Moon-Lake

I was looking at some pictures from several years ago which were taken during my trip to Himachal. All the treks were over and we were just visiting some lakes and small towns on our way to Manali. We were travelling along beautiful roads. I had a book with me and everyone was in a quiet and reflective mood.

370-IMG_9391

We took a detour to visit the beautiful Moon-Lake(Chandratal) and spend a quiet morning there.The vehicle stopped some way away from the lake. We walked the rest of the way along a narrow gravel path in the direction of the lake.

I was waiting for the lake to come into sight. The constant scanning for the blue patch on the horizon reminded me of the cycle ride to Tso Moriri in Ladakh the previous year.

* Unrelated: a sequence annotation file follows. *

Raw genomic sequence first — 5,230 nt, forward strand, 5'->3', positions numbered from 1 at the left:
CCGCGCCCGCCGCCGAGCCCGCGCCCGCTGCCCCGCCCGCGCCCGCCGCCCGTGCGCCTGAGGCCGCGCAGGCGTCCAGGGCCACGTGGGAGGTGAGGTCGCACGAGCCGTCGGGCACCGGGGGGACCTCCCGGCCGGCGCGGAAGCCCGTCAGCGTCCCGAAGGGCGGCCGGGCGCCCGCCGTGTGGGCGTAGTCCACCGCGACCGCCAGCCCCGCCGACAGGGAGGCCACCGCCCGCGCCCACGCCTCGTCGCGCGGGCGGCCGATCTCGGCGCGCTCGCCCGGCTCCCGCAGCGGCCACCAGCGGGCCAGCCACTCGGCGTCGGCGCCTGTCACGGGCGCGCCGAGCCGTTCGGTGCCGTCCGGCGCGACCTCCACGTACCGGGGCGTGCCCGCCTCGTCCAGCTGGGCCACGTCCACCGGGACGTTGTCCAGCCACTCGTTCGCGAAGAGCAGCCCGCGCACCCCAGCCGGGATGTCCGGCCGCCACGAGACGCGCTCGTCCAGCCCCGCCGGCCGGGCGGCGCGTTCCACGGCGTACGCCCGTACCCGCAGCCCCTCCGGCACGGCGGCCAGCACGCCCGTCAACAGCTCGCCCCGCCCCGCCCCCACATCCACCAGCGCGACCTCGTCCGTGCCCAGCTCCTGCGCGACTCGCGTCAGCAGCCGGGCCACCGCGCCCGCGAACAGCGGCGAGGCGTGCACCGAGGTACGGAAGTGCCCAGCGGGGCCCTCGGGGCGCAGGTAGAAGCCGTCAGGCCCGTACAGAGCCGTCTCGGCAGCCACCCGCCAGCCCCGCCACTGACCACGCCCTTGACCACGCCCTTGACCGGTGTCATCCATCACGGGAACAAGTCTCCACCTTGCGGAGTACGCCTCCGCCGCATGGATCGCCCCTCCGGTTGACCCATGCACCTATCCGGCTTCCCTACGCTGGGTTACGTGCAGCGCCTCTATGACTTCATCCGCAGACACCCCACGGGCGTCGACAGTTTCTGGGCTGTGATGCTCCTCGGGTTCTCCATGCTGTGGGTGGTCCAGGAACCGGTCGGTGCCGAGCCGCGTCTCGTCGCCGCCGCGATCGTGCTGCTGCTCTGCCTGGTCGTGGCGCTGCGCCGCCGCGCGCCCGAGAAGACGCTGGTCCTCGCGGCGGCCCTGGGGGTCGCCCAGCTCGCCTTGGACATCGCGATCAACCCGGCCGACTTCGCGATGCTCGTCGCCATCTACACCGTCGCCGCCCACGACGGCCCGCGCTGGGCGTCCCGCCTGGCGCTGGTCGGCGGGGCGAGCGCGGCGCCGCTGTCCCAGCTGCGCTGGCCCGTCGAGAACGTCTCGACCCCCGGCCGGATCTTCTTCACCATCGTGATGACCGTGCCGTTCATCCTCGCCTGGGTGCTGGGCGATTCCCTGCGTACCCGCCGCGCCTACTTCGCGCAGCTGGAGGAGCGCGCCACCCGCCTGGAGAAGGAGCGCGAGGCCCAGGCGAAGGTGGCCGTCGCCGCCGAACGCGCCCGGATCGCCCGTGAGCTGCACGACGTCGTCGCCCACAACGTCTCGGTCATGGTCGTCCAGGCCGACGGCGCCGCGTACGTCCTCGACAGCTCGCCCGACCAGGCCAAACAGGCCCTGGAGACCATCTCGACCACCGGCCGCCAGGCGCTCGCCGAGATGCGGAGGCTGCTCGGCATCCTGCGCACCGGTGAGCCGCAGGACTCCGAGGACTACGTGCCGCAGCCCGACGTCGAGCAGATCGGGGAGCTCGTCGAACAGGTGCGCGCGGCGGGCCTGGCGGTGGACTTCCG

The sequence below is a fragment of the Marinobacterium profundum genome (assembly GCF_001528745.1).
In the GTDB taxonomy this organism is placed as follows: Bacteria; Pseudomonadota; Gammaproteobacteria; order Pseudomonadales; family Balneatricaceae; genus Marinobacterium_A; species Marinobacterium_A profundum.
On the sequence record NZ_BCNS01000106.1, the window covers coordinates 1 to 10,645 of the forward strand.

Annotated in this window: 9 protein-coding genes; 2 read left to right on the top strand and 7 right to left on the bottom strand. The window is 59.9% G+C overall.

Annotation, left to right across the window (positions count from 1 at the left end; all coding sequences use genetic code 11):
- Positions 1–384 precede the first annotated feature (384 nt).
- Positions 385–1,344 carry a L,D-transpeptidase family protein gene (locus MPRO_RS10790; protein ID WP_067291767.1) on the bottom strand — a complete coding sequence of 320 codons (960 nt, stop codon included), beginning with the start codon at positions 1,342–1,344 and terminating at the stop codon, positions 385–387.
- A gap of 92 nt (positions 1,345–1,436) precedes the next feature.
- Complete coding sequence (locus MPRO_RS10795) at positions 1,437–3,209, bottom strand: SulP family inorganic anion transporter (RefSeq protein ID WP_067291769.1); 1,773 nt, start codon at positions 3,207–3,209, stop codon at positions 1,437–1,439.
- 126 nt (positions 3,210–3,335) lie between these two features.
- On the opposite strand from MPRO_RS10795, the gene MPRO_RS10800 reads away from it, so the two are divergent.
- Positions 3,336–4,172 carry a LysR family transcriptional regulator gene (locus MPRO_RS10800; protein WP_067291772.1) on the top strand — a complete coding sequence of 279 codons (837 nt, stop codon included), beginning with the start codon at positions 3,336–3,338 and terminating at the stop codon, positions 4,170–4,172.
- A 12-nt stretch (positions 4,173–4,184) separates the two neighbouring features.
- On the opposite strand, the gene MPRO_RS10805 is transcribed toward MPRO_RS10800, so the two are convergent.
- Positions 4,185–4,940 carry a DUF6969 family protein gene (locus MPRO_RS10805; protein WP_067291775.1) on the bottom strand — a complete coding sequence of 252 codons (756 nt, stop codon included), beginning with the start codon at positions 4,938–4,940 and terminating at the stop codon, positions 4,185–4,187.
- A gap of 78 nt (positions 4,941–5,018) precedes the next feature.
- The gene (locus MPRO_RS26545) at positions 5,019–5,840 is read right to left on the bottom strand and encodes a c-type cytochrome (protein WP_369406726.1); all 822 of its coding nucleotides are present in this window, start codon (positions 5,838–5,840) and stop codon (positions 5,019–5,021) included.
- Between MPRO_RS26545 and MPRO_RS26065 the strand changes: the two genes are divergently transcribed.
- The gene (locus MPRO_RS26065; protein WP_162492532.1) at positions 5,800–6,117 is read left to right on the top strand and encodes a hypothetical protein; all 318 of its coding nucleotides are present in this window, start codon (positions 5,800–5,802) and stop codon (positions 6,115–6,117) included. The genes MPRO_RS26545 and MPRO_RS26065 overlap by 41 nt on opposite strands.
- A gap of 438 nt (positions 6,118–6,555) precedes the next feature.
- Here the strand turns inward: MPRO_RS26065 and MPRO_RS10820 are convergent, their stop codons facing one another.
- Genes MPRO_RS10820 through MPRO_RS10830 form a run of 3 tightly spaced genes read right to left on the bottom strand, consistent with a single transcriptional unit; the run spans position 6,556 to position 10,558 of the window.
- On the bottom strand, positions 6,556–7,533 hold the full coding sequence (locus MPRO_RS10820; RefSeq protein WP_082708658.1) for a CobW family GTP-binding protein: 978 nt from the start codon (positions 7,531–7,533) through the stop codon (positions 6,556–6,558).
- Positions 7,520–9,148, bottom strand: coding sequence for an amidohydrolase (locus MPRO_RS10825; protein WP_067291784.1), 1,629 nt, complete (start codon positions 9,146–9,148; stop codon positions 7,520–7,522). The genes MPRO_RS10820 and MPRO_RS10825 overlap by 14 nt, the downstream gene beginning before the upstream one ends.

373-IMG_9404

The sky in those parts can be very bright and sometimes this prevents you from really enjoying the beautiful sights once the Sun is up. But, that day, the sky was cloudy and the light was perfect.

377-IMG_9423

There were small patches of grass around the lake and flocks of sheep grazing on it with shepherd dogs running about and barking at them.
400-IMG_9478

Some of us took a dip in the icy water of the lake.

397-IMG_9464

I just lay down in the moist grass with my book and spent some time reading and gazing out at the iridescent lake shining with a furious intensity in the many reflected colors of the sky.

394-IMG_9451

As the clouds shifted in the sky the colors reflected in the lake too changed. I kept on moving around the lake to take in the sight from as many angles as possible.

407-IMG_9498